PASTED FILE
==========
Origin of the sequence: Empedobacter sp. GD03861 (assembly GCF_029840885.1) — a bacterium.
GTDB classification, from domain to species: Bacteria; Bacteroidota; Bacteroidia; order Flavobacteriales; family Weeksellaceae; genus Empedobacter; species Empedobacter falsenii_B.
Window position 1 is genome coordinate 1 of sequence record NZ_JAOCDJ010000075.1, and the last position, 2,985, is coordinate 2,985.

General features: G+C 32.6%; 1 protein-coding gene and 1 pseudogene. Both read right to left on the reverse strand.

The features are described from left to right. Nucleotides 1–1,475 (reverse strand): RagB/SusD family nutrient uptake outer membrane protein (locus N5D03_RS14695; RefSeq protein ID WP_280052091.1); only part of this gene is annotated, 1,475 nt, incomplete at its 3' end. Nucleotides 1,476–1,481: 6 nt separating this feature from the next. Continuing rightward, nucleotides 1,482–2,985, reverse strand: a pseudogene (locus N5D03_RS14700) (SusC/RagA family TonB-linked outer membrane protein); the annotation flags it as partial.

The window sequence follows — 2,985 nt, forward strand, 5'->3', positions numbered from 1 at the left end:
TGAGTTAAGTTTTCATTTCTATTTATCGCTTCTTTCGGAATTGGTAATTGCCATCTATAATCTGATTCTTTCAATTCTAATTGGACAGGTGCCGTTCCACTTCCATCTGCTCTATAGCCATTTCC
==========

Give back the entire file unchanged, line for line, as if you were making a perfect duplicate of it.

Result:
Origin of the sequence: Empedobacter sp. GD03861 (assembly GCF_029840885.1) — a bacterium.
GTDB classification, from domain to species: Bacteria; Bacteroidota; Bacteroidia; order Flavobacteriales; family Weeksellaceae; genus Empedobacter; species Empedobacter falsenii_B.
Window position 1 is genome coordinate 1 of sequence record NZ_JAOCDJ010000075.1, and the last position, 2,985, is coordinate 2,985.

General features: G+C 32.6%; 1 protein-coding gene and 1 pseudogene. Both read right to left on the reverse strand.

The features are described from left to right. Nucleotides 1–1,475 (reverse strand): RagB/SusD family nutrient uptake outer membrane protein (locus N5D03_RS14695; RefSeq protein ID WP_280052091.1); only part of this gene is annotated, 1,475 nt, incomplete at its 3' end. Nucleotides 1,476–1,481: 6 nt separating this feature from the next. Continuing rightward, nucleotides 1,482–2,985, reverse strand: a pseudogene (locus N5D03_RS14700) (SusC/RagA family TonB-linked outer membrane protein); the annotation flags it as partial.

The window sequence follows — 2,985 nt, forward strand, 5'->3', positions numbered from 1 at the left end:
TGAGTTAAGTTTTCATTTCTATTTATCGCTTCTTTCGGAATTGGTAATTGCCATCTATAATCTGATTCTTTCAATTCTAATTGGACAGGTGCCGTTCCACTTCCATCTGCTCTATAGCCATTTCC